The project timeline spans 18 weeks, starting with data acquisition and preprocessing, moving on to sample extraction and segmentation, categorization of samples, and interface design and development.
Upon the successful completion of this endeavour, an innovative audio remixing system will emerge, allowing users to create unique remixes from the extensive Montreux Jazz Festival archive. This system aims to foster public engagement with this invaluable musical resource in a fresh, interactive format.
Supervisor: Sarah Kenderdine
In 1867, France hosted the seventh Exposition Universelle. Napoleon III had a grand plan: on the Champ-de-Mars, he had a vast elliptical palace built and a park laid out among a hundred or so ephemeral pavilions. To immortalise this event, which attracted 52,000 exhibitors and 11 million international visitors, the organisers called on official photographers who documented the exhibition from every angle. Several thousand shots were taken, including 2,000 stereoscopic views – pairs of flat images which, when viewed through stereoscopic glasses, form a 3D image.
Within the research collaboration between eM+ and LARCA (Paris), this master’s project aims to produce a prototype of a virtual visit to the Exposition Universelle in the form of a navigable map made from a series of digitised stereoscopic views situated on the exhibition plan with the correct orientation. The results will enable the visualisation of these stereoscopic images in a fully interactive, large-scale 3D virtual projection system built by eM+.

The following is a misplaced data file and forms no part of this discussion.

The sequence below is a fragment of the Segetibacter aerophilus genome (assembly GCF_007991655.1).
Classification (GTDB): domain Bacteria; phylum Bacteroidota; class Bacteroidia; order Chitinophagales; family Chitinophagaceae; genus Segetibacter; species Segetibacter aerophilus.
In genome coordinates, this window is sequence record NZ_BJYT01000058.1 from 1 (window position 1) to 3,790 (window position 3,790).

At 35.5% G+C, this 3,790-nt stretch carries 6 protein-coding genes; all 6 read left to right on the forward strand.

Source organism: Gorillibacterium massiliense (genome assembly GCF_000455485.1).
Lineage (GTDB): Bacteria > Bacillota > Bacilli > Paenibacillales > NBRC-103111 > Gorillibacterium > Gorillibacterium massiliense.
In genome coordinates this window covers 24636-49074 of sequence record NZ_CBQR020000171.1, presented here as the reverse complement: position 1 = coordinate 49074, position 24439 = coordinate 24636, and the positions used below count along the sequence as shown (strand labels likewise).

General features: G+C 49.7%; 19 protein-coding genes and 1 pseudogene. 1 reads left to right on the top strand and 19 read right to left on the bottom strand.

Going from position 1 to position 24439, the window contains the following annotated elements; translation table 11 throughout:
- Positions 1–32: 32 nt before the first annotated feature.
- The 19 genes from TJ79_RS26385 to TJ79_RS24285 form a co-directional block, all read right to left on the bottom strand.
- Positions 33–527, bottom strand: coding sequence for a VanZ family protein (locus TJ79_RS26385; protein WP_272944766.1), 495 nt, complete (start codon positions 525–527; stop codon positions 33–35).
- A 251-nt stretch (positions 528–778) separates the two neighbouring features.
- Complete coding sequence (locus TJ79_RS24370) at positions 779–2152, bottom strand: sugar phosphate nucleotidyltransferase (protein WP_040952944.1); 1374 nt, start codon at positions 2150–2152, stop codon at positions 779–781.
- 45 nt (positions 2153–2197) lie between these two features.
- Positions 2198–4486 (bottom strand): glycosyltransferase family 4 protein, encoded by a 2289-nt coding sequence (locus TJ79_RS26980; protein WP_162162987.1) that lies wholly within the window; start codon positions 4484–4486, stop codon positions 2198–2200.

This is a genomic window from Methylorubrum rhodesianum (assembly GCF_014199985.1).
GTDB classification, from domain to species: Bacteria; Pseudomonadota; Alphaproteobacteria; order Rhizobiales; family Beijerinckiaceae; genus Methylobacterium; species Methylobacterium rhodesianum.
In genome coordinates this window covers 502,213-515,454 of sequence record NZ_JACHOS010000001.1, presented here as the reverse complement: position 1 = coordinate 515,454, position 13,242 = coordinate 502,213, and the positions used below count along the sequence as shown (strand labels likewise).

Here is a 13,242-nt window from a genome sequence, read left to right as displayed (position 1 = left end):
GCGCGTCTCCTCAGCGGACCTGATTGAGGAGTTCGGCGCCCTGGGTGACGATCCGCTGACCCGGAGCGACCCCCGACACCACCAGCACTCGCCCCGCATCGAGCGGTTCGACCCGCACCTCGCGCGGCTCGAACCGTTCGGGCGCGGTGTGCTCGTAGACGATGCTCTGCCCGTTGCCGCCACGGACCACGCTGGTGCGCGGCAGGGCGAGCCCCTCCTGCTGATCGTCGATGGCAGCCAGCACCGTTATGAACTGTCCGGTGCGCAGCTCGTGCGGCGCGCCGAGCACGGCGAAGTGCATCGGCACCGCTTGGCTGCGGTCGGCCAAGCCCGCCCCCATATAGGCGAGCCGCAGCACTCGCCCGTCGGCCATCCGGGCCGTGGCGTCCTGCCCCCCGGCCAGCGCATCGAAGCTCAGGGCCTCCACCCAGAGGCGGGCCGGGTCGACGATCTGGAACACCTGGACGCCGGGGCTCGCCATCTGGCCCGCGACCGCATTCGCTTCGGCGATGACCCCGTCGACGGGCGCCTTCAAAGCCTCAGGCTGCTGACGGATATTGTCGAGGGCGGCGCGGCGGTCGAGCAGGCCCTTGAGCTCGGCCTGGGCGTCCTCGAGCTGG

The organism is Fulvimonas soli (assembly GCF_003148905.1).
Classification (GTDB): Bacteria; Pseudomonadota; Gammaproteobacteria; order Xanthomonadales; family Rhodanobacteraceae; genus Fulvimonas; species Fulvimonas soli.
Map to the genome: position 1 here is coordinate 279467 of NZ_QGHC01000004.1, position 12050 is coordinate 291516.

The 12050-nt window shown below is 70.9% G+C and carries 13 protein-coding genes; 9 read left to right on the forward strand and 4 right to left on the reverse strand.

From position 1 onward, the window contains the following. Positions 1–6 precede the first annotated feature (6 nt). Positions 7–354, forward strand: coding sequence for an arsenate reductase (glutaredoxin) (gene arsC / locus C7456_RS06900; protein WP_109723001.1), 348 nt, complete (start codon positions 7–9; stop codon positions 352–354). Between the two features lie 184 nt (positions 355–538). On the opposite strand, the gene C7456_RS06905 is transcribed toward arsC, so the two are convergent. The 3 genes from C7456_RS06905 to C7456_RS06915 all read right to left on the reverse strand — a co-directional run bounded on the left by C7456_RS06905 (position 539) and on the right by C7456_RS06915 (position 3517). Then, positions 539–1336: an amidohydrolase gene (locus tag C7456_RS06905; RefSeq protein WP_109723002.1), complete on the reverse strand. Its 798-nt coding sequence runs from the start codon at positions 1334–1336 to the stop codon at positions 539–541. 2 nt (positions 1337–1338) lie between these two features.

The visualisation will firstly initiate deeper research into these images and the history of the 1867 Exposition Universelle, especially to broaden the different cultural and postcolonial perspectives in the contemporary context. The prototype will also provide the groundwork for developing a final installation to be presented in more exhibitions in Europe and the United States.
Supervisors: Sarah Kenderdine, Giacomo Alliata
To celebrate the 50th anniversary of the Prix de Lausanne, eM+ will develop an interactive installation to explore its archive of videos and photos. As the competition for young dancers taking place in Lausanne every year, its archive features a beautiful collection of audiovisual materials about the dancers’ performances, complemented by photos of the participants and backstage. The installation will allow users to explore the archive and discover the dancers’ performances in a new light, through computer-generated visuals driven by features in the videos themselves. To this end, we sought to augment the archive by creating artistic visualizations of the dancers’ movements, leveraging state-of-the-art algorithms and AI to extract various features such as the dancers’ poses.